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Fama's Fallacy V: Are There Ever Any Wrong Answers in Economics?

Fama's Fallacy V: Are There Ever Any Wrong Answers in Economics?

Montagu Norman here, back from my grave once again. This time it is Greg Mankiw whose words have summoned me...

One thing that used to give me nightmares--and that provoked several of my nervous breakdowns--was how you could never get any economist (except for John Maynard Keynes) to take a definite position. They were always "on the one hand--on the other hand." This was what led Harry Truman in later days to wish for a one-handed economist, a wish that has never been fulfilled--there is in fact a picture of Barack Obama's economic advisor Christina Duckworth Romer in Time (or is it Newsweek?) showing her with four hands...

The "on the one hand--on the other hand" nature of discourse raises the question of whether in economics--a "science" where there is enormous intellectual and ideological and political disagreement about how the world works--there can ever be any wrong answers?. I believe that there can be wrong answers in economics, because examinations in economics tend to take a particular form: instead of asking (i) "do expansionary fiscal policies increase output and employment?" we ask (ii) "in models where there are idle resources and high unemployment, do expansionary fiscal policies increase output and employment?" (ii) is a question about a particular class of models of the economy, and so has a definite right answer--"yes, in that class of models they do"--and a definite wrong answer--"no, in that class of models they don't."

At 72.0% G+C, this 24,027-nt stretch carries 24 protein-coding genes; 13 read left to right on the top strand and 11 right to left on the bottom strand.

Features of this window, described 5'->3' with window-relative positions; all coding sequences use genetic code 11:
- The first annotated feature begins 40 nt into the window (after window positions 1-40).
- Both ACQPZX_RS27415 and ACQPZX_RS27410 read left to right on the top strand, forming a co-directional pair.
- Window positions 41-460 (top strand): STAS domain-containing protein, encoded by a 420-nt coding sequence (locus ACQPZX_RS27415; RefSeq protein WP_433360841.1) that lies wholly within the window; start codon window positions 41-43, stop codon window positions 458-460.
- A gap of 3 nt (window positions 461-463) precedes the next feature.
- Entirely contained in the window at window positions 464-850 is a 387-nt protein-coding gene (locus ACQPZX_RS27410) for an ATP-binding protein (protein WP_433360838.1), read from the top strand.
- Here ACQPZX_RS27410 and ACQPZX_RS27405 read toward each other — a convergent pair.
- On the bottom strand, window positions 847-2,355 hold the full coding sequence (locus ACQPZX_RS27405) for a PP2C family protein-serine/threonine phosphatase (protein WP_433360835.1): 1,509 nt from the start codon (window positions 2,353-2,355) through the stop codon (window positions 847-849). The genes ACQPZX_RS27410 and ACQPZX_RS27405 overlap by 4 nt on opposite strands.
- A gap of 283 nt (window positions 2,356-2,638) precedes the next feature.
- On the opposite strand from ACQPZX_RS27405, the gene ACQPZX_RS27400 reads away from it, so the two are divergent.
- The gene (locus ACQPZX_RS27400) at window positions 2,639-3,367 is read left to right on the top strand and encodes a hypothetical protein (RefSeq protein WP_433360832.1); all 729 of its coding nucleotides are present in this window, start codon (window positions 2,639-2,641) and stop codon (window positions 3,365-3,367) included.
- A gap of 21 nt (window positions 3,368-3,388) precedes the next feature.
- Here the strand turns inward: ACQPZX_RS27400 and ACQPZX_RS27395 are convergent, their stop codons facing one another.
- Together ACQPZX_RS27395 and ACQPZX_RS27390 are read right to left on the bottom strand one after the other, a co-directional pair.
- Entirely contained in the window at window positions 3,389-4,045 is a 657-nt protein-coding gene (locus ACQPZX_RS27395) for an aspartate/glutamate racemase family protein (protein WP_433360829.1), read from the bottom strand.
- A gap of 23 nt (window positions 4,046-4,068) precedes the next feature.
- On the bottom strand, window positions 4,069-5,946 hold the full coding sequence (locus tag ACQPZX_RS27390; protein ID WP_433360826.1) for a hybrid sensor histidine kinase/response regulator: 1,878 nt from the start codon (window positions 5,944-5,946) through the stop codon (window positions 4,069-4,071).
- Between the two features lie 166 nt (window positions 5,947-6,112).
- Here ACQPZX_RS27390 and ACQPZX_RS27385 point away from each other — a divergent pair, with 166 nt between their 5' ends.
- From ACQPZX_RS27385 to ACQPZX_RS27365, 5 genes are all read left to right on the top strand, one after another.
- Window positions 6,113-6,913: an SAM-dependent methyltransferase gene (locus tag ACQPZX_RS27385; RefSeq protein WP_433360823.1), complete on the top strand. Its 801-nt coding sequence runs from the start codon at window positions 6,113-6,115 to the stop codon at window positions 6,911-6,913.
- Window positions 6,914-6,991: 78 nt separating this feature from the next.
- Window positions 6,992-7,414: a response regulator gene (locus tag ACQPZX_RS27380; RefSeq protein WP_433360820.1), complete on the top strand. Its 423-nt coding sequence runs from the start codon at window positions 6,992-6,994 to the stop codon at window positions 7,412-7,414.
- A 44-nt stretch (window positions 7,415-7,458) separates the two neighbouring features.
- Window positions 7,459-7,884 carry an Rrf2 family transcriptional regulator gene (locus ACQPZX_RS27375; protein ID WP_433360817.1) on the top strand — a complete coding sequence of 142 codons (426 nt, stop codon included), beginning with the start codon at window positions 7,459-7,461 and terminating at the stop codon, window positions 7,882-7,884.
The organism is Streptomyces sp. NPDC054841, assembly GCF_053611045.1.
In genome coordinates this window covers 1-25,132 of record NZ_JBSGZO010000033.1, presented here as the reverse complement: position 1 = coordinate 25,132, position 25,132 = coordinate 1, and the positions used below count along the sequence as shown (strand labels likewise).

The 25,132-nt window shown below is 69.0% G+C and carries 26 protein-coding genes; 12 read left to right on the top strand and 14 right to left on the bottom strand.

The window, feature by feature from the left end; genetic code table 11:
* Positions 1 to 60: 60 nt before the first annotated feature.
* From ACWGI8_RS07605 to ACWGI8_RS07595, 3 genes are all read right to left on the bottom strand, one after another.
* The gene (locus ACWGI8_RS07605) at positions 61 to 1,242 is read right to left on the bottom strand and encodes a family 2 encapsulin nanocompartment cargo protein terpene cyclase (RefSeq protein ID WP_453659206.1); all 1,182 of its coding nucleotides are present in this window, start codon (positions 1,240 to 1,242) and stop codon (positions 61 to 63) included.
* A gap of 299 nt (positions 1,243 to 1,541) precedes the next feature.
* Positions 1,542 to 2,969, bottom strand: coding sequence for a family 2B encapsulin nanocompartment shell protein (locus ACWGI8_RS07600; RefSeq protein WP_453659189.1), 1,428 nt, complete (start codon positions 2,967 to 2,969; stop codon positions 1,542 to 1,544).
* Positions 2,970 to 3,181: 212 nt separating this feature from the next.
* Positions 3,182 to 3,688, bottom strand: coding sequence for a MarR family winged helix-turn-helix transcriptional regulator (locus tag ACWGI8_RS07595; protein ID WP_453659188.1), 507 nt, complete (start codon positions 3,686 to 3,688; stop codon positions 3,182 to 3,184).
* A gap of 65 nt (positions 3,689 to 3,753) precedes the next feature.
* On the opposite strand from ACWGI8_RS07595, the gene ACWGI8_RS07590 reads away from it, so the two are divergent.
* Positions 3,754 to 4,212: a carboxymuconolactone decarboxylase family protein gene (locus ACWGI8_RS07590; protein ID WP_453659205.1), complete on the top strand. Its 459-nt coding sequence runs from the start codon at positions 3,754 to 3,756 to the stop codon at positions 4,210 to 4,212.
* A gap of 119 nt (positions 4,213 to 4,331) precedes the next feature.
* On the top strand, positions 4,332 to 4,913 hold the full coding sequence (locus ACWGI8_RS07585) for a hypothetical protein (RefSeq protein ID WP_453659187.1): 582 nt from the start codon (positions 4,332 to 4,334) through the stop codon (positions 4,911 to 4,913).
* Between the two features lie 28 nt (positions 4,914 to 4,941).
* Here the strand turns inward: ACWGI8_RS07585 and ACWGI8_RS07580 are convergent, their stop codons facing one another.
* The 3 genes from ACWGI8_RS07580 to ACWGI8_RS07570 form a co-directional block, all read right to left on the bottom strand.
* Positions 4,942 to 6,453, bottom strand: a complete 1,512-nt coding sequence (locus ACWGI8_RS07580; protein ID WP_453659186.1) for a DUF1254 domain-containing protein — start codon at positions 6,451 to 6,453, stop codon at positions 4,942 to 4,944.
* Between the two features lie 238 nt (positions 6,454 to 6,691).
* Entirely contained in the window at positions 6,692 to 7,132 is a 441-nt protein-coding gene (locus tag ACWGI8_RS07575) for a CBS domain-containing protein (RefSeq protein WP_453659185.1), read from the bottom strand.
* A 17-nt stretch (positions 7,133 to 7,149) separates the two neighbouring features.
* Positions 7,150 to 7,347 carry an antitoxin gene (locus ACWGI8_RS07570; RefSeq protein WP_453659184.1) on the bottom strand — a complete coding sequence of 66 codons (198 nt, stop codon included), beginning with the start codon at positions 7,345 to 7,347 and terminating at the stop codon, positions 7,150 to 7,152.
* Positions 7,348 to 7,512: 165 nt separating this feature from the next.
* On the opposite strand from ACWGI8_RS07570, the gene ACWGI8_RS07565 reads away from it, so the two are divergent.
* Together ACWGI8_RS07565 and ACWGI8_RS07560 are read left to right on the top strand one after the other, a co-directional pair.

Eugene Fama claimed that "when there are idle resources--unemployment" expansionary fiscal policies had no effect in models in which the NIPA savings-investment identity:

investment = (private savings) - (government deficit)


Now the NIPA savings-investment identity holds in all models--it is, after all, an identity, true by definition and construction. And every single model that has been built in which there is a possibility of high unemployment and idle resources is a model in which fiscal policy works because increases in government spending lead to unexpected declines in inventories and unexpected declines in inventories lead to firms to expand production, which leads to increases in income and saving.

I would, therefore, say that Fama's claim is "wrong". Not only does it not hold in all models in the class, it does not hold in any models in the class.

Greg Mankiw disagrees:

Greg Mankiw's Blog: Fama's arguments make sense in the context of the classical model... presented in Chapter 3 of my intermediate macro textbook.... I would go on to the Keynesian model.... But whether one leaves the classical model behind to embrace the Keynesian model is a judgment call...

Mankiw thinks that Fama is not wrong but is, rather, making a "judgment call."

But Mankiw writes in his chapter 3 that the classical model "assume[s] that the labor force is fully employed." And so Greg gets himself into Cretan Liars' Paradox territory here: Fama says that there is high unemployment and idle resources, while Mankiw says that Fama is not wrong because he makes sense as long as the labor force is fully employed and there are no idle resources.

Is Mankiw's answer here a "wrong" answer, or is he too making a "judgment call"? I seek an empirical test. I seek a Harvard undergraduate to take Greg Mankiw's course this spring, to write the following in an appropriate place:

the classical model of chapter 3 shows us that expansionary fiscal policies have no effect on output even where there are idle resources--unemployment.

and to report back on the reaction of the course instructors.